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Author ORCID Identifier



Open Access Dissertation

Document Type


Degree Name

Doctor of Philosophy (PhD)

Degree Program


Year Degree Awarded


Month Degree Awarded


First Advisor

Nicholas Bromell

Second Advisor

Laura Doyle

Third Advisor

Laura Lovett

Fourth Advisor

Karen Sanchez-Eppler

Subject Categories

American Literature | Arts and Humanities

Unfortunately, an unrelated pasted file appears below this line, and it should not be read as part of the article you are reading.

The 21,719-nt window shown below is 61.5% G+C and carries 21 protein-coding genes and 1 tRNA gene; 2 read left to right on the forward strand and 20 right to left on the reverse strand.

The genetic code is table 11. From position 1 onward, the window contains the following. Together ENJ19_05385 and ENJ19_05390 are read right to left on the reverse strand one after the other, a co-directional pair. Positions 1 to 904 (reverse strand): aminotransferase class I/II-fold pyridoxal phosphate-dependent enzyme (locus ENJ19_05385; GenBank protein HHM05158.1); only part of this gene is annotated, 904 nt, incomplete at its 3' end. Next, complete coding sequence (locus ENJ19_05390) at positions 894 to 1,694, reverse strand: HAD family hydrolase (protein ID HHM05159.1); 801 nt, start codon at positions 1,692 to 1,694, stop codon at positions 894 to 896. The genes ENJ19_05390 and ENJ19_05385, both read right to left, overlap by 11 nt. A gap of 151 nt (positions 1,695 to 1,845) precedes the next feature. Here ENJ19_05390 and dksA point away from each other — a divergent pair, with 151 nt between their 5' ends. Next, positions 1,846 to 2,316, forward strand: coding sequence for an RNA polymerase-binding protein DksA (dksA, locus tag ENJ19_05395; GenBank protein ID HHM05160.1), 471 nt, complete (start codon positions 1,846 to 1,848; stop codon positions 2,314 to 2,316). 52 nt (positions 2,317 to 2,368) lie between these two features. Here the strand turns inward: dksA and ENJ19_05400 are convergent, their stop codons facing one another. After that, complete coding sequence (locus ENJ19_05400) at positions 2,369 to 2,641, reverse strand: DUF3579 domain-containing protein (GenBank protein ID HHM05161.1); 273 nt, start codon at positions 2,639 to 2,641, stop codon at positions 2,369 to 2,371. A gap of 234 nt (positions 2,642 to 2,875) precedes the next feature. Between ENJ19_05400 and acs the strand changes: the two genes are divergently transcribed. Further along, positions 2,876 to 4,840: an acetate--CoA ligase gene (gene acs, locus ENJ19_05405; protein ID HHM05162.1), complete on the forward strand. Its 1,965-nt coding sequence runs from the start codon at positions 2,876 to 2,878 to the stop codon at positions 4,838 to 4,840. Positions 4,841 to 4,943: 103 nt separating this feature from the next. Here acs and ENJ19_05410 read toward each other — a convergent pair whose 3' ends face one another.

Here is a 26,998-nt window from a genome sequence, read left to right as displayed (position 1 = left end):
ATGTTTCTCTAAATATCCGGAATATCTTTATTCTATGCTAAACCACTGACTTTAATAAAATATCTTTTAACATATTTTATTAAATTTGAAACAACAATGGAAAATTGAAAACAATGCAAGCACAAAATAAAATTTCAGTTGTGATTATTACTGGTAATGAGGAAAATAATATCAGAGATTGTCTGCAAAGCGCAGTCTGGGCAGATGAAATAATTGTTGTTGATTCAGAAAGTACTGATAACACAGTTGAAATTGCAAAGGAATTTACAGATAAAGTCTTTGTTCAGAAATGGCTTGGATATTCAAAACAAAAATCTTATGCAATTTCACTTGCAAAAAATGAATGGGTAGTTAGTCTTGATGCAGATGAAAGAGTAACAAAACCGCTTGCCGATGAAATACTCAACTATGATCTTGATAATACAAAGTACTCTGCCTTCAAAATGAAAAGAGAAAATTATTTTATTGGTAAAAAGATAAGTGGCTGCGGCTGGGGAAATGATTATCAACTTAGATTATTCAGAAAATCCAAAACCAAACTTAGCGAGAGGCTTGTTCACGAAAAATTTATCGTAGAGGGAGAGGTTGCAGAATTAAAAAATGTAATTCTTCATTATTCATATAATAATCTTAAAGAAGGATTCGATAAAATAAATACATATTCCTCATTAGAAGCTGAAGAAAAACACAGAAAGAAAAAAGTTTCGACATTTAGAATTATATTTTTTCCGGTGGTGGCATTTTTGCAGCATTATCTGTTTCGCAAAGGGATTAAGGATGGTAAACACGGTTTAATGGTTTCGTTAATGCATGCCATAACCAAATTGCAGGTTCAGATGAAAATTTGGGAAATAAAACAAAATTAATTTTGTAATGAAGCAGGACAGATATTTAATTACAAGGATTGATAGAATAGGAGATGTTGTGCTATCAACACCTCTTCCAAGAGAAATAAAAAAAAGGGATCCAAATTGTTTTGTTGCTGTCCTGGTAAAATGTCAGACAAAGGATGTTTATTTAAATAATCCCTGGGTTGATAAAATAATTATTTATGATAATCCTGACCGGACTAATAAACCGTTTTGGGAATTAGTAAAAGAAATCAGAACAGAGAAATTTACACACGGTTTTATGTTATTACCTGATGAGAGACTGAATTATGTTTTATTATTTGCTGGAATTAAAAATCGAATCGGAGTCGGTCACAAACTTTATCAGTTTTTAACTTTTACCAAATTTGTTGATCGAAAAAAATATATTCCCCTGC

‘As Child in Time’ stands at the intersection of literary-historical studies of the 19th century U.S., political theory, and childhood studies. Limning the child’s contested position in cultural imaginings of democracy—at once embodying its ideals and marking its limits—I describe how the child offers a site upon which to demythologize U.S. democracy, yet also offers a vehicle that can meaningfully engage some of the irresolvable tensions fundamental to democratic thought. In particular, this project focuses on the child’s role in conceptualizing what we might call dilemmas of democratic time. Chapter One examines how Catharine Maria Sedgwick’s The Linwoods stages the anxieties elicited by the desire to perceive democracy as guided by timeless truths, while also recognizing that the democratic process necessarily entails the negotiation of ephemeral opinions, in order to draw out the novel’s self-conscious engagements with democracy at a theoretical level. Chapter Two examines Ralph Waldo Emerson’s abolitionist thought, following the figure of the child into an exploration of the relationship between transformative political acts and the quality that Emerson calls “newness,” revealing how the child reinvigorates questions about the political value of his transcendentalism. Chapter Three illuminates how Herman Melville’s Israel Potter uses the title character’s erased youth and foreclosed future to deconstruct exceptionalist narratives emblematized by the rhetoric of the Young America movement, while also locating democratic potentiality in humble moments of the unwritten now. Chapter Four considers how Frederick Douglass’s insistence that the time for politics is “the ever-living now” inflects his representation of childhood. Where children in abolitionist literature are typically read as rhetorical devices for higher law ideals, this chapter argues that Douglass’s writing resists the displacement of anti-slavery claims from the subjectivities that speak them and from the historical moment in which they are spoken, instead submitting these claims to the actionable now. The Coda reflects upon our critical moment and the status of “the child” in contemporary political dialogue, suggesting how the exchange between literary study, political theory, and the study of the child might supplement dominant modes of ideological critique with a form of critical “hopefulness.”